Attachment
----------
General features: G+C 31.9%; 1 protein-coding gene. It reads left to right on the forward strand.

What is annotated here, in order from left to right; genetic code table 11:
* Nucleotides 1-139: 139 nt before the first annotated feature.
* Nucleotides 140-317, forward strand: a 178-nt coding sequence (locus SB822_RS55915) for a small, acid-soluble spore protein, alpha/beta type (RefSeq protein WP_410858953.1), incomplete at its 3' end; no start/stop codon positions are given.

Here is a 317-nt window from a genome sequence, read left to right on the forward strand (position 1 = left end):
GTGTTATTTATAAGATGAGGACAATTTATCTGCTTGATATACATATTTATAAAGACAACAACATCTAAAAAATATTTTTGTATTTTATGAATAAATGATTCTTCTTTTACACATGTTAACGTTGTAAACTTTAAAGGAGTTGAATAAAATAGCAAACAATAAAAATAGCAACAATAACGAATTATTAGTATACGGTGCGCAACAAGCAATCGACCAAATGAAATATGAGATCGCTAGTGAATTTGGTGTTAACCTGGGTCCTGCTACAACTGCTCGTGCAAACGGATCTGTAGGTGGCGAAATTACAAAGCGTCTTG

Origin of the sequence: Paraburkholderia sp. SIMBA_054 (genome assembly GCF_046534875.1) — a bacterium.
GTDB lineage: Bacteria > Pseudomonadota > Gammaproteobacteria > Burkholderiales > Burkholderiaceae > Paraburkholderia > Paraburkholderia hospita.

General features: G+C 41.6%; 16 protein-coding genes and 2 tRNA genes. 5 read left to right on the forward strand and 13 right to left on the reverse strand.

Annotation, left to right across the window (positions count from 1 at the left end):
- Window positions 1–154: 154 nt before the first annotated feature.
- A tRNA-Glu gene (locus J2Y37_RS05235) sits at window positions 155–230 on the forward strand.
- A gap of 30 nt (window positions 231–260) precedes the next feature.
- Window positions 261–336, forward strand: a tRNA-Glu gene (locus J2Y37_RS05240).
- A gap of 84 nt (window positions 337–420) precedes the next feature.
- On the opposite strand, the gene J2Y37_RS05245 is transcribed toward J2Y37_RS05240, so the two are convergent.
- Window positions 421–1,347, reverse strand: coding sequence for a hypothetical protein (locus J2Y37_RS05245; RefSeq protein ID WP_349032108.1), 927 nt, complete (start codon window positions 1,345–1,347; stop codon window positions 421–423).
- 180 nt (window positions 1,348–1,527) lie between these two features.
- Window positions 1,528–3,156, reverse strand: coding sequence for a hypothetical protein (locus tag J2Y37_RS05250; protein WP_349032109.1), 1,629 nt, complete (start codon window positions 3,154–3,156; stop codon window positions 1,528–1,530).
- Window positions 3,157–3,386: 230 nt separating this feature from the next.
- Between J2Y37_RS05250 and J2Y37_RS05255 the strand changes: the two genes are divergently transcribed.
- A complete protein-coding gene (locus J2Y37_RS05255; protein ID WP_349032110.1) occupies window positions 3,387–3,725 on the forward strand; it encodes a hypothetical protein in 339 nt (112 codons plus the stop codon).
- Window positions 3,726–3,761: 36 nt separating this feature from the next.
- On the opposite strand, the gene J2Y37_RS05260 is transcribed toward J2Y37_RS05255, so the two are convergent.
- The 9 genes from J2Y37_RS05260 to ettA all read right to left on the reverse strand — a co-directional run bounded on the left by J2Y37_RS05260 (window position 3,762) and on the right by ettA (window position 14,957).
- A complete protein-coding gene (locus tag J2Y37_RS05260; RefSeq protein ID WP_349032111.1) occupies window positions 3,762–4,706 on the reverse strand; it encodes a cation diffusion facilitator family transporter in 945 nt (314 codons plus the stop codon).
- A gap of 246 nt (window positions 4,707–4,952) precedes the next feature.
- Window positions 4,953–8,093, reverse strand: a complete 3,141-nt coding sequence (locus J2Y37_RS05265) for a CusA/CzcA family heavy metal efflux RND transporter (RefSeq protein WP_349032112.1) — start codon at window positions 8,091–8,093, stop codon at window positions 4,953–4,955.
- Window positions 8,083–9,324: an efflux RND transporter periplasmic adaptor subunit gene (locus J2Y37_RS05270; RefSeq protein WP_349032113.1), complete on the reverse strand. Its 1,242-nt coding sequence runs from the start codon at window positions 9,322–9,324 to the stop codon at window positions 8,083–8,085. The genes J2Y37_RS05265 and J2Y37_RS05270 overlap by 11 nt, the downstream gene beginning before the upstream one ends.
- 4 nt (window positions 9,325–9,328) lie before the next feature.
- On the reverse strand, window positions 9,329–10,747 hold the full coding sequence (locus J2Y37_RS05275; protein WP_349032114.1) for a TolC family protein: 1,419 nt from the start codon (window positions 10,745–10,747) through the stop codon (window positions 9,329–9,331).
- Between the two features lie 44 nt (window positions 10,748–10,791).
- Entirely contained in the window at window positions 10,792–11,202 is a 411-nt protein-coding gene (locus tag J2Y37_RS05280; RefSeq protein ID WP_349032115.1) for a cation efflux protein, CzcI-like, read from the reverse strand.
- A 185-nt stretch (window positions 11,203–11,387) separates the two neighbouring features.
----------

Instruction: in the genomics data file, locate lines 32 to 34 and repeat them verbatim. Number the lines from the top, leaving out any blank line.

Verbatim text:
- Between the two features lie 44 nt (window positions 10,748–10,791).
- Entirely contained in the window at window positions 10,792–11,202 is a 411-nt protein-coding gene (locus tag J2Y37_RS05280; RefSeq protein ID WP_349032115.1) for a cation efflux protein, CzcI-like, read from the reverse strand.
- A 185-nt stretch (window positions 11,203–11,387) separates the two neighbouring features.